There's been a lot of consolidation in the rental car market, and Hertz Global (NYSE:HTZ) wants to make sure that it's the eater and not the eaten. Hertz is embracing a poison pill plan today after observing "unusual and substantial" trading of company stock.
Hertz stock is moving higher on the news. But it's not that the market's excited about Hertz making it harder for an unsolicited buyer to take control of the auto rental giant. The stock is moving higher because it seems as if someone may be interested in acquiring Hertz in the first place.
Hertz adopting a shareholder rights proposal comes during the same holiday-shortened trading week in which Netflix (NASDAQ:NFLX) has chosen to let its poison pill lapse.
Netflix introduced its plan 13 months ago when its stock was trading in the double digits. The stock had fallen out of favor, and the still-growing video service didn't want to be taken over on the cheap. It may have been appetizing at the time for tech titans or cable and satellite television providers to take a chance on the leading premium streaming platform. If a buyout was in the offing, CEO Reed Hastings wanted to make sure that it was on Netflix's terms.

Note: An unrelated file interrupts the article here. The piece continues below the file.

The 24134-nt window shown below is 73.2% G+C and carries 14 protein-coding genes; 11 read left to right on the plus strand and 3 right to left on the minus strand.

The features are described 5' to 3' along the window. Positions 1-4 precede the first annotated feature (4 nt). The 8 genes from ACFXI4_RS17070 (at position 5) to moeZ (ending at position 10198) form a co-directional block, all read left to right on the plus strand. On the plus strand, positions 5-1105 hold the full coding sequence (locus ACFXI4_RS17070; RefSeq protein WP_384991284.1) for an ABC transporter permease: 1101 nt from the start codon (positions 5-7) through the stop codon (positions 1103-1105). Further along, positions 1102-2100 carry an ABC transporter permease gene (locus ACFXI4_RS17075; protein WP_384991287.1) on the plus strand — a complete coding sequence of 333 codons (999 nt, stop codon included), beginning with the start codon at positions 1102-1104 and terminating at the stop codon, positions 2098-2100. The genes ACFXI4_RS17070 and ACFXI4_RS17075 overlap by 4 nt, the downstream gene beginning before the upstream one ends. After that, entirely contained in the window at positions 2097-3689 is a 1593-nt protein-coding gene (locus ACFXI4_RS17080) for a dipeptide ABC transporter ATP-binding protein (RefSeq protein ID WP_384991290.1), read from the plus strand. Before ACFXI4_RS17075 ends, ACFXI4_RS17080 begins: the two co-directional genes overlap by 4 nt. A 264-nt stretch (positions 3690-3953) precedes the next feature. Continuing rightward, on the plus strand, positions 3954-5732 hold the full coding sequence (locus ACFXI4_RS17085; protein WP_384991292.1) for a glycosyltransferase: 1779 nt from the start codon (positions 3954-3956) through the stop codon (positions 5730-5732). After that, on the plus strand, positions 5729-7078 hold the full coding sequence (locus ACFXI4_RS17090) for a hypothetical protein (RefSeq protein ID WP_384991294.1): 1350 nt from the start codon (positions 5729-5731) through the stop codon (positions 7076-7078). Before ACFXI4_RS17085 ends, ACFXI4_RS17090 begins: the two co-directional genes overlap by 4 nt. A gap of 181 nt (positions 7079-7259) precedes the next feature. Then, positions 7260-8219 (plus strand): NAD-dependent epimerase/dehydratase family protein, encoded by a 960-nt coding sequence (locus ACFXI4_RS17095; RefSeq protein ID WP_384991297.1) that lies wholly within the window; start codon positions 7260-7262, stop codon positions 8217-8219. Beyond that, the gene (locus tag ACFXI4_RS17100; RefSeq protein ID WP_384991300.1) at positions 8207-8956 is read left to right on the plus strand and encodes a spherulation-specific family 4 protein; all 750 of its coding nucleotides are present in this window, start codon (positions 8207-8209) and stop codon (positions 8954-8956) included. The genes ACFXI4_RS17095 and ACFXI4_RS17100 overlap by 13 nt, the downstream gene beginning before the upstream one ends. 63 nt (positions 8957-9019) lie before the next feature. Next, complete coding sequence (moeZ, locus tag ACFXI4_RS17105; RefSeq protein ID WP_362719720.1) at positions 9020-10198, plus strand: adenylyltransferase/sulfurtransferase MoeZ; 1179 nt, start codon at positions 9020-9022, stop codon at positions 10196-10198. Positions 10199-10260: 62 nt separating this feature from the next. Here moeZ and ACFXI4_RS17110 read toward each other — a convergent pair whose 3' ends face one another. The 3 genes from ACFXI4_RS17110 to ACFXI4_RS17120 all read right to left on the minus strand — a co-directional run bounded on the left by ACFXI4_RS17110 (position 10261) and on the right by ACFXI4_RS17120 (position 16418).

Netflix's plan was supposed to be in place for three years, but it seems as if the coast is clear now. The stock has more than quadrupled in price, but it's not just a matter of a potential suitor having to pay four times as much for Netflix as it would have 13 months ago. Now that the stock is rolling, investors are spoiled to the point that they would expect a much larger premium than they would have settled for when the stock seemed rudderless at $75 and the poison pill was adopted.
Unlike Netflix's three-year plan, Hertz is only putting its shareholder rights plan into play for a year. It will have a clearer picture by then of who -- if anyone -- wants to take the wheel.
Either way, Hertz is open to swallowing a poison pill just as Netflix is spitting one out.
Longtime Fool contributor Rick Munarriz owns shares of Netflix. The Motley Fool recommends Netflix. The Motley Fool owns shares of Hertz Global Holdings and Netflix. Try any of our Foolish newsletter services free for 30 days. We Fools may not all hold the same opinions, but we all believe that considering a diverse range of insights makes us better investors. The Motley Fool has a disclosure policy.